Bairnsdale Advertiser: Keep on posting
People living in regional and rural areas are asking not to be penalised for receiving paper-based bills and statements.
Member for Gippsland, Darren Chester, recently met with advocates from Keep Me Posted, a group seeking community and political support to end additional fees being charged to receive a paper bill.
“The campaign also highlights how people living without the internet at home are unfairly penalised for receiving paper-based bills, when they have no other option.
“There are many people in regional and rural areas who don’t have access to the internet at home, and paper bills are their only option for receiving correspondence from utilities, banks and government organisations,” Mr Chester said.
“These people incur out of pocket expenses that those with the internet do not, often through no fault of their own.
“While I understand companies will need to recoup postage costs, it is important that cost is not inflated, and people have the right to choose to continue receiving paper bills.”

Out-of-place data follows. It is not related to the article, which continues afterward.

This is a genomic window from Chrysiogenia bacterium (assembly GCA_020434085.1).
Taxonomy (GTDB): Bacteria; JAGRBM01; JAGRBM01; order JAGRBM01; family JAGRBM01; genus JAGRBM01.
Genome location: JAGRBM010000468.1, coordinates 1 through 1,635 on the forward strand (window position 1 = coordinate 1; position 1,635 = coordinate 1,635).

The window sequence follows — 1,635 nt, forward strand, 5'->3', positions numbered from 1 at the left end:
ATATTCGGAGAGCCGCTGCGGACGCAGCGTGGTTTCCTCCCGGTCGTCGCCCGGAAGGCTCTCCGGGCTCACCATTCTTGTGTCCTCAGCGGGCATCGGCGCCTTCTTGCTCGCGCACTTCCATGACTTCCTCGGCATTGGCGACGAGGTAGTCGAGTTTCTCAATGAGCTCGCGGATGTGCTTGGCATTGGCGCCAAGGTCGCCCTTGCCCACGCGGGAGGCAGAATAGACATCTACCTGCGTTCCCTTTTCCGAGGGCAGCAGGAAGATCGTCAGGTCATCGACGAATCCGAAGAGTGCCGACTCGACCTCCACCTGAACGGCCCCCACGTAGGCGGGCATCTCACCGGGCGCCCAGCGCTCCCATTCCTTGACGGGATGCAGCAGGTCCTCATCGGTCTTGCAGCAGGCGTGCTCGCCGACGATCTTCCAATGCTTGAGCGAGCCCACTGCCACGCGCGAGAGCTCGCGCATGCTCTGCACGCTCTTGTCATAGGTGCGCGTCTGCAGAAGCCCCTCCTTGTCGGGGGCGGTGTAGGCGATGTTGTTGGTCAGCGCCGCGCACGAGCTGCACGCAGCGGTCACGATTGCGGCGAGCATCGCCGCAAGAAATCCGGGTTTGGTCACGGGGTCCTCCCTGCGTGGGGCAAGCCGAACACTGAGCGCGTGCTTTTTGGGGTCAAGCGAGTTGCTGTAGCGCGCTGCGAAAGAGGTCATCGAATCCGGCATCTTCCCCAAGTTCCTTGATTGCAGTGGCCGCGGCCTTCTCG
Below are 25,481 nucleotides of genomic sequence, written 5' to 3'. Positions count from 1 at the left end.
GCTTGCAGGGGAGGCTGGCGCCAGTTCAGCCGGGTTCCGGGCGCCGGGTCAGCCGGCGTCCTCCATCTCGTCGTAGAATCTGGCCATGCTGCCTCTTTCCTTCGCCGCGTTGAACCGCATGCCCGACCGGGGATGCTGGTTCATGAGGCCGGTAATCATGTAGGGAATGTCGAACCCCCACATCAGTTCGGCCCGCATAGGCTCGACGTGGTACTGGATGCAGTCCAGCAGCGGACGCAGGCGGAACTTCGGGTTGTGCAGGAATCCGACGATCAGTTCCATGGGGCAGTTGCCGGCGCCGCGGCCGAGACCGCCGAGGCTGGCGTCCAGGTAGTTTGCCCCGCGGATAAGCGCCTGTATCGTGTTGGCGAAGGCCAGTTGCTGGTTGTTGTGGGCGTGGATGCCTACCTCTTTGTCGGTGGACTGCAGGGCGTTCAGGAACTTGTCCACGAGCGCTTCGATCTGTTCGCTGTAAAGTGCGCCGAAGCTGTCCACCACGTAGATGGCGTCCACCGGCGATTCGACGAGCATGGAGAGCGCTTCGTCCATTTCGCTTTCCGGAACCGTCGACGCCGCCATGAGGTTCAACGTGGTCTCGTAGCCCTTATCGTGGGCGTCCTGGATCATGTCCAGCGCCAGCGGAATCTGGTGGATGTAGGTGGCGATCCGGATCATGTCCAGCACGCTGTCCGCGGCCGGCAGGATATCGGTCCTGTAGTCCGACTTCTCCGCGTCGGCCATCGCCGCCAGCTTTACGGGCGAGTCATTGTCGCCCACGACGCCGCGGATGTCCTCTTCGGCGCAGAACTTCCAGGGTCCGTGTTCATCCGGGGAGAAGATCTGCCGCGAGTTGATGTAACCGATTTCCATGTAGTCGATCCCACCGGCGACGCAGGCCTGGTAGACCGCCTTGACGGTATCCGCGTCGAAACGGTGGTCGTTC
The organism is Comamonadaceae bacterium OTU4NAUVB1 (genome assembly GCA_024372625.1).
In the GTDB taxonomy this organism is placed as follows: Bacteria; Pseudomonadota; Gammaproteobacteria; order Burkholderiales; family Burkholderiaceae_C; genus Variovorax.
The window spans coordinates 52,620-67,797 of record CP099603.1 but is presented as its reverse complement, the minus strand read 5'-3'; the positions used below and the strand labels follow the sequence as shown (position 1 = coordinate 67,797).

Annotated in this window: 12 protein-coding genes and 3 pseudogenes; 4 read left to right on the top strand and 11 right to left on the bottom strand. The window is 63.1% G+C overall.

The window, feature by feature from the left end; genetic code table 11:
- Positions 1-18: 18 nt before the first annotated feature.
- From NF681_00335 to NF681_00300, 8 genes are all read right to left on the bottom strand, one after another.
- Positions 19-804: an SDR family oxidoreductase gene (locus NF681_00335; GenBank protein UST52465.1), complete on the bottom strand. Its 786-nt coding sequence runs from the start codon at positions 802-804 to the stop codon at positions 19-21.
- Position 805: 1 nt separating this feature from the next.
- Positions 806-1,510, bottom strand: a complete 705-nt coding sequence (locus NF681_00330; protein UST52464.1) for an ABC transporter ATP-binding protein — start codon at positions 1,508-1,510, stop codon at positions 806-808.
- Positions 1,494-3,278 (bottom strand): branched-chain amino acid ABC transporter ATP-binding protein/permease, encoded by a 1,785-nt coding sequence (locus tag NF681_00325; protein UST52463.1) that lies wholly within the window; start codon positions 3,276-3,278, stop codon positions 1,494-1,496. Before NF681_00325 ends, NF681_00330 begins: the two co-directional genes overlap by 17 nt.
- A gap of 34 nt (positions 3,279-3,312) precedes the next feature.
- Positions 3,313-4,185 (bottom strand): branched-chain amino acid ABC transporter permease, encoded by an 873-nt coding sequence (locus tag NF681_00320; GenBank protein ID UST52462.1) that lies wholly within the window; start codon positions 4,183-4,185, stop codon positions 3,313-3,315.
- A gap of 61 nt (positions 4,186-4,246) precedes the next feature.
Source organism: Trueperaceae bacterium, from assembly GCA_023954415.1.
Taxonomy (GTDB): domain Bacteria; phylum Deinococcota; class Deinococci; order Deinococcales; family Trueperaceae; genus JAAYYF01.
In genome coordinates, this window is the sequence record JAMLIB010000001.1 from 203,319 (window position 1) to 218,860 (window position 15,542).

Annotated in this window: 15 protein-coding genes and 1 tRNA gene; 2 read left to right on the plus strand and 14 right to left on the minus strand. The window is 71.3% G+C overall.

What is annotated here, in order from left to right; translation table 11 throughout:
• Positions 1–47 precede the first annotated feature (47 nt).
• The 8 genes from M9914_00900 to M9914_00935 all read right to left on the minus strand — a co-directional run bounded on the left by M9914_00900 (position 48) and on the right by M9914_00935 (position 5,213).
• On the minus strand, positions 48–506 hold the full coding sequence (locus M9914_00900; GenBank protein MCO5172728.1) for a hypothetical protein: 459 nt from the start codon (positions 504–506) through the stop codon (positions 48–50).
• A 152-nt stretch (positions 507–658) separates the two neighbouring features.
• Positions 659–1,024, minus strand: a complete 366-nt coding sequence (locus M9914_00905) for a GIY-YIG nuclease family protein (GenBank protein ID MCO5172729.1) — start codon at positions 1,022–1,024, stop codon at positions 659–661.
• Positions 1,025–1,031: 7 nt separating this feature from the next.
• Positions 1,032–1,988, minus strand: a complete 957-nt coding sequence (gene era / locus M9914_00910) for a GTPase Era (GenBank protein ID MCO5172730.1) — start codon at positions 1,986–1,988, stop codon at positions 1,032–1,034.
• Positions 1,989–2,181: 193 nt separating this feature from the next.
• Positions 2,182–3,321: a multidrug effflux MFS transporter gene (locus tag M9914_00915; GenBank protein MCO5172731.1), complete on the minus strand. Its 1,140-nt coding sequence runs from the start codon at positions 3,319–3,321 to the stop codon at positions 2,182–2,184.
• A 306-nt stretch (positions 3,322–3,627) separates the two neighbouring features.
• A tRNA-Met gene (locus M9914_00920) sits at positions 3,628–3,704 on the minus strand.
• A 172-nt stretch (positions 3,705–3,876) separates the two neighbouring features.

Mr Chester said he continued to use paper based mail for formal correspondence, supporting Gippsland’s largest private employer, Australian Paper.
“I prefer paper-based mail as my main form of communicating with constituents, using envelopes and paper made at Australian Paper Maryvale,” Mr Chester said.
“There are many others who prefer to receive mail as opposed to electronic statements and I support their right to choose to continue to do so, without being charged excessive amounts.”
The Keep Me Posted advocacy group includes representatives of workers at Australian Paper Maryvale.
The group is calling for changes under the Australian Consumer Law Review and has requested to make a late submission that will be included in the final report.
Source: Bairnsdale Advertiser – 26 September 2016